wonder-woman doctor poisonAnd on those really cool villains, it would have been nice to have seen more of them. I mean, Doctor Poison was a really cool bad guy. What event caused her face to be partially melted away? Why was she so inclined to make such dangerous weapons? She really needed more screen and plot time than was allotted, so the whammy of being forced to believe Professor Lupine was the BBEG was more than I could choke down.

Which leads me to another common problem with Superhero movies in general (and usually DC is the ones more prone to this than Marvel), but trying cram multiple super-villains into one movie is just too much. I know it’s a method to raise the stakes, and typically the second villain is someone who has a more “profound” effect on the protagonist, but it just pads extra movie time in a film that’s already quite long enough.

I could also rip apart several of the historical inaccuracies portrayed in the movie about WW1 in general (like the half-asses approach to PTSD, or that German soldiers took civilians as slaves when they were captured, or that Germany fought Britain, France, Russia and the US on their own… does no one really remember that Austria-Hungary and Italy were also in those trenches?), but if I start ripping apart Hollywood for taking creative licences with history, we’d be in for a very long list of movies that were terrifyingly wrong in very nearly every aspect.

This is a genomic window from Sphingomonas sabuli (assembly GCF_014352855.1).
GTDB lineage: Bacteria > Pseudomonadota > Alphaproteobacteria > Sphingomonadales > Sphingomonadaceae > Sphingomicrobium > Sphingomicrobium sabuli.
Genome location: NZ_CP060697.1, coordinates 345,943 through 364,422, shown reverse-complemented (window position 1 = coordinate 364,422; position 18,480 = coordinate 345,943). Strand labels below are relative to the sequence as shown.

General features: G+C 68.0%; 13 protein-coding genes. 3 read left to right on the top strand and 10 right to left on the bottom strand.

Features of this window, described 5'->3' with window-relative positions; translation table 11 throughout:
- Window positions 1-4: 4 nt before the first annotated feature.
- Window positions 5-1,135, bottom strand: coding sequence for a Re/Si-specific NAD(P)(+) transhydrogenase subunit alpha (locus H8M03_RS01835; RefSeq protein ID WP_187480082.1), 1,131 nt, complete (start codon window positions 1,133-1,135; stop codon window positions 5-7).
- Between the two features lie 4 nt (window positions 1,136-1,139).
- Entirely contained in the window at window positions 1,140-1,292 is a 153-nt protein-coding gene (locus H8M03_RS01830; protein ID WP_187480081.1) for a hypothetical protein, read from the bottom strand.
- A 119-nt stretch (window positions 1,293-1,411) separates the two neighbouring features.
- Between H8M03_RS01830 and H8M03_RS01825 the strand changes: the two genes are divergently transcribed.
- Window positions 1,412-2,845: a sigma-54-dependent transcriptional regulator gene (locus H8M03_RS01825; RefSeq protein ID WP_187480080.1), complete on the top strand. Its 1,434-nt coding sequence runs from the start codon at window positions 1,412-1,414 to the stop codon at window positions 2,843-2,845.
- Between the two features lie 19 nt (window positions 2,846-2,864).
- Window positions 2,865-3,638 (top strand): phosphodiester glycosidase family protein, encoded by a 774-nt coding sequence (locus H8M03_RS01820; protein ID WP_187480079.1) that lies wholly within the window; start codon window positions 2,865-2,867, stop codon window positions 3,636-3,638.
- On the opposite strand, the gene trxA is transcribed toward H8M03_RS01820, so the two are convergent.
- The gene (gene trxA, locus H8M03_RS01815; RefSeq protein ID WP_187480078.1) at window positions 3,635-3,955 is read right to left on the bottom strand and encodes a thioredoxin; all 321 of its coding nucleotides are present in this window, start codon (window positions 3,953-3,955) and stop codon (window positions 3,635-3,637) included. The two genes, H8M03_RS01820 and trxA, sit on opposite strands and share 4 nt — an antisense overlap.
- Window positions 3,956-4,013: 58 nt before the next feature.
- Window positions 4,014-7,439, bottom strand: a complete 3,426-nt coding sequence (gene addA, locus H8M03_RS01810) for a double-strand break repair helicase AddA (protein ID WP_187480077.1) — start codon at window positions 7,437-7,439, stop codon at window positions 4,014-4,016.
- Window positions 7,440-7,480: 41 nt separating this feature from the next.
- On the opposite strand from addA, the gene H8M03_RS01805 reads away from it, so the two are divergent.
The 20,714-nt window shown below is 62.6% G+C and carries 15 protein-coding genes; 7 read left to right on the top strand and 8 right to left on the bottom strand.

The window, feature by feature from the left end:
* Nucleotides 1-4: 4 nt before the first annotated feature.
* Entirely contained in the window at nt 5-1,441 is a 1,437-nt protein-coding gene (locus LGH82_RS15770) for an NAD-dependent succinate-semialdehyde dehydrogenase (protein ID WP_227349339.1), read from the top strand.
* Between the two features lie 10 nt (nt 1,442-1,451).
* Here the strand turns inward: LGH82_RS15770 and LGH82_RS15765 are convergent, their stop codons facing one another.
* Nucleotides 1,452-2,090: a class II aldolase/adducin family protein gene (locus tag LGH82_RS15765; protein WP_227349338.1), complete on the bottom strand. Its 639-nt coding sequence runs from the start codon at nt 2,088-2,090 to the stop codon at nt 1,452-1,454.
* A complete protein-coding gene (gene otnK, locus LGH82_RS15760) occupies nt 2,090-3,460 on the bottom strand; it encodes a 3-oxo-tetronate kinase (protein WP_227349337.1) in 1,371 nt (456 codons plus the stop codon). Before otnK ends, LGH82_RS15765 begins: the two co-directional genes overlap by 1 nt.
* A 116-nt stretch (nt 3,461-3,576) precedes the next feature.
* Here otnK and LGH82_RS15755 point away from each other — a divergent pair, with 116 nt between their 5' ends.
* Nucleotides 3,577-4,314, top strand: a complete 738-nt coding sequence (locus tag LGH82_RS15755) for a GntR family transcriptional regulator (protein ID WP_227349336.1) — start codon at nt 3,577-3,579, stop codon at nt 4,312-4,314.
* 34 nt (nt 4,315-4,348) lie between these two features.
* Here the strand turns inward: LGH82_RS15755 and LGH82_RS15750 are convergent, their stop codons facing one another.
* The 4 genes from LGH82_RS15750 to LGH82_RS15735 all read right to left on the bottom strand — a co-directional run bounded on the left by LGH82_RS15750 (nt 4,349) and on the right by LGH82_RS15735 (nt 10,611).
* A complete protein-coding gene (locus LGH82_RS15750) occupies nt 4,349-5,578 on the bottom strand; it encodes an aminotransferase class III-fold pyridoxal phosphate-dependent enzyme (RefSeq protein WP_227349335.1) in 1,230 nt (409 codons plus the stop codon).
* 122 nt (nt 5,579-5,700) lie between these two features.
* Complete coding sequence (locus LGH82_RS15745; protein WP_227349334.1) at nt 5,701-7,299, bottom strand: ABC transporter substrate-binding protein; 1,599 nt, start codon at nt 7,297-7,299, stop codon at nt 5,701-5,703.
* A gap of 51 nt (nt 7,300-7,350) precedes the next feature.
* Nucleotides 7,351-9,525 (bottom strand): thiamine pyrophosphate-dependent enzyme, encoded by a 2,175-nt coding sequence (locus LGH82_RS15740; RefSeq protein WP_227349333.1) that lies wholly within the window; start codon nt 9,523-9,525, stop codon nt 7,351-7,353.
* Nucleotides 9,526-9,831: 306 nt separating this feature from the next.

At the end, with the choices that were made by either the producers or direction, we went from a movie that could have been “holy shit wow” to “meh”. And I know that makes me the enemy of women everywhere to rate a movie like this as “100% meh”, but as things stand, I probably won’t be rusting out to buy this one on Blu-ray when it comes out.

Let’s see more of what the actors can do, let’s see superhero movies asking much harder philosophical questions and let’s see less Ben Affleck. You can fight me on that one, but you’ll lose.

And I really think that stance makes me a “Mediocre Hero” at the end of the day.